Scary Stories to Tell in the Dark review: Ticks all the right boxes, despite being an unoriginal teen horror flick
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Scary Stories to Tell in the Dark review: Ticks all the right boxes, despite being an unoriginal teen horror flick

The horror film loosely based on Alvin Schwartz’s collection of short stories is an amalgamation of familiar horror tropes

Ryan Gomez
Sep 17, 2021
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The story is set in 1968 in a small town called Mill Valley in the backdrop of the Vietnam War. A group of teenage misfits and their new friend stumble upon a suburban legend about a girl named Sarah Bellows who was killed in a haunted mansion in the late 19th Century. A book that belonged to Sarah which writes by itself describing how each victim will die is recovered by Stella Nichols (Zoe Margaret Collettithe), the protagonist, and eventually comes to haunt them.


A sense of familiarity sets in within the opening 10 minutes of the film. The setting, the characters, and the tropes have been influenced by several screen adaptations. The young heroes, who are unpopular nerds, have a striking resemblance to the protagonists from Strangers Things, and IT. There is also the obligatory ‘Biff Tannen’ duplicate who is a thorn in the side for the heroes, and the period setting is the final ingredient that completes the recipe to make the film worth investing time in.

Fortunately, the film has just the right amount of its distinctive style to set it apart from its predecessors. Director André Øvredal has added his own cinematic flair with some vibrant shots and well-timed build-up to some of the more tense moments in the films. Legendary horror filmmaker Guillermo del Toro’s influence, as a screenwriter, is evident across the narrative. The horror aspect of the film has been crafted with care and finesse. The filmmakers have used the setting and the environment, and with added excellence in cinematography, to create something that stays true to being an authentic representation of a horror movie. The focus on an individual's worst fears is not an unfamiliar plot device, but the writers have done well to give it a fresh outlook.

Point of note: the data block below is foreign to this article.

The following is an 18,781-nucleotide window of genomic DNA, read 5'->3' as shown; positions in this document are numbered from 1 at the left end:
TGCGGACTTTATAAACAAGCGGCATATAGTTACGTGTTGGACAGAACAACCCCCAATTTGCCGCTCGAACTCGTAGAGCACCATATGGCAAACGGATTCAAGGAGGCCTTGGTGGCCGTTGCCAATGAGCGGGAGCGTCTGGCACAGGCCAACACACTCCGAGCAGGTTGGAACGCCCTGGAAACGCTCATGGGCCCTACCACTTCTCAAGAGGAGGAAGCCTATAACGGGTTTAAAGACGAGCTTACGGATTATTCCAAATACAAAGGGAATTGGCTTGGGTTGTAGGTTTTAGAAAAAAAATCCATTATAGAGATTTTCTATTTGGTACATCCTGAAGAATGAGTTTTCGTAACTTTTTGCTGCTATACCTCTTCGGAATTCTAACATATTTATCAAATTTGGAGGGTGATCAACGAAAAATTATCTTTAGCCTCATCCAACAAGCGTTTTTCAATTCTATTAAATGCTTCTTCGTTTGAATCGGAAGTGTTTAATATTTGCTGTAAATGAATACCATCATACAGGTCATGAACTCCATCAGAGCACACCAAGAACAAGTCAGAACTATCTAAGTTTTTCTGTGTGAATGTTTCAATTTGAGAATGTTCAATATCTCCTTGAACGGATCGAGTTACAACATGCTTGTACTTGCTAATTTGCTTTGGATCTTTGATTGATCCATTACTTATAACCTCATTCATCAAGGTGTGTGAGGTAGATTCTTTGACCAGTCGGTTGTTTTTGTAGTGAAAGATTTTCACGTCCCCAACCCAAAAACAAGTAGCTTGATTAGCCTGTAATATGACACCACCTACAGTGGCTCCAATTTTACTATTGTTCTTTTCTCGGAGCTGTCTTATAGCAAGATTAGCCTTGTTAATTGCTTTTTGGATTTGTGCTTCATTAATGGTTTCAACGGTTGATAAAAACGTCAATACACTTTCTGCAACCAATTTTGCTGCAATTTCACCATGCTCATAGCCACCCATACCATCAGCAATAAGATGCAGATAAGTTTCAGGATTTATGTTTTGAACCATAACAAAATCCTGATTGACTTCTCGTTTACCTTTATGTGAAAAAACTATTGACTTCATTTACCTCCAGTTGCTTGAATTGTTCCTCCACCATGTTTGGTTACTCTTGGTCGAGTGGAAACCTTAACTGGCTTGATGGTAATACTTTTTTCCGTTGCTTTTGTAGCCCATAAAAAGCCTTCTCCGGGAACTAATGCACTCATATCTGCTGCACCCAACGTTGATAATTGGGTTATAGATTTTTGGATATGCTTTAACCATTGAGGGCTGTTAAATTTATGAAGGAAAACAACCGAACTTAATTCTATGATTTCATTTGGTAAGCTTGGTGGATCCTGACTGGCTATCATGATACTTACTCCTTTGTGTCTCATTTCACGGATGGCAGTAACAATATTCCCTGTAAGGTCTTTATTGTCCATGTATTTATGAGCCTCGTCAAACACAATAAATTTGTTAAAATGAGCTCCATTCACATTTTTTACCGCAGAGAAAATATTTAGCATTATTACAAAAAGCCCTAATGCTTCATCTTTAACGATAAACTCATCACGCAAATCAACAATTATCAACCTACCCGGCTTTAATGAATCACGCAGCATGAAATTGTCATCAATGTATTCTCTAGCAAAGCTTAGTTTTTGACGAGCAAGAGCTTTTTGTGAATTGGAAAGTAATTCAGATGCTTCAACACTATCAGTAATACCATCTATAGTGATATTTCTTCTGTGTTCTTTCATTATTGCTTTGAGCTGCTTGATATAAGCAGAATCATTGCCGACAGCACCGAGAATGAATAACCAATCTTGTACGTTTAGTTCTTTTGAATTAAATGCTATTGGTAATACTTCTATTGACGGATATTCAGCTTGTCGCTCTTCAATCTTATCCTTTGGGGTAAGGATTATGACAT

In the backdrop of the narrative is a political storm with the Vietnam War looming large and Richard Nixon’s rise to power, a core theme of the narrative. Michael Garza’s character Ramon’s arc rests entirely on him being drafted to join the war in Vietnam. In fact, it was one of his worst fears which become expounded towards the end of the film, and the ‘Nixon’ references throughout these sequences are almost unmissable. Themes of mental health, classism, and racism are intertwined into the narrative. It is also used as part of the overall setting to add to the horror and frightening moments in the film.

Despite some great performances by the young cast, the characters are underdeveloped apart from Auggie (Gabriel Rush) and Chuck (Austin Zajur). Ramon’s arc remained a mystery for much of the film, and Stella’s arc took the entirety of the runtime to fully develop. There is also very little explanation provided as to how Sarah Bellows can haunt the heroes and how she draws her powers. Providing more heft to the lore would have elevated the overall quality of the film.



The film might not be groundbreaking by any stretch of the imagination, but it has perfectly made use of several familiar tropes to make it an entertaining one

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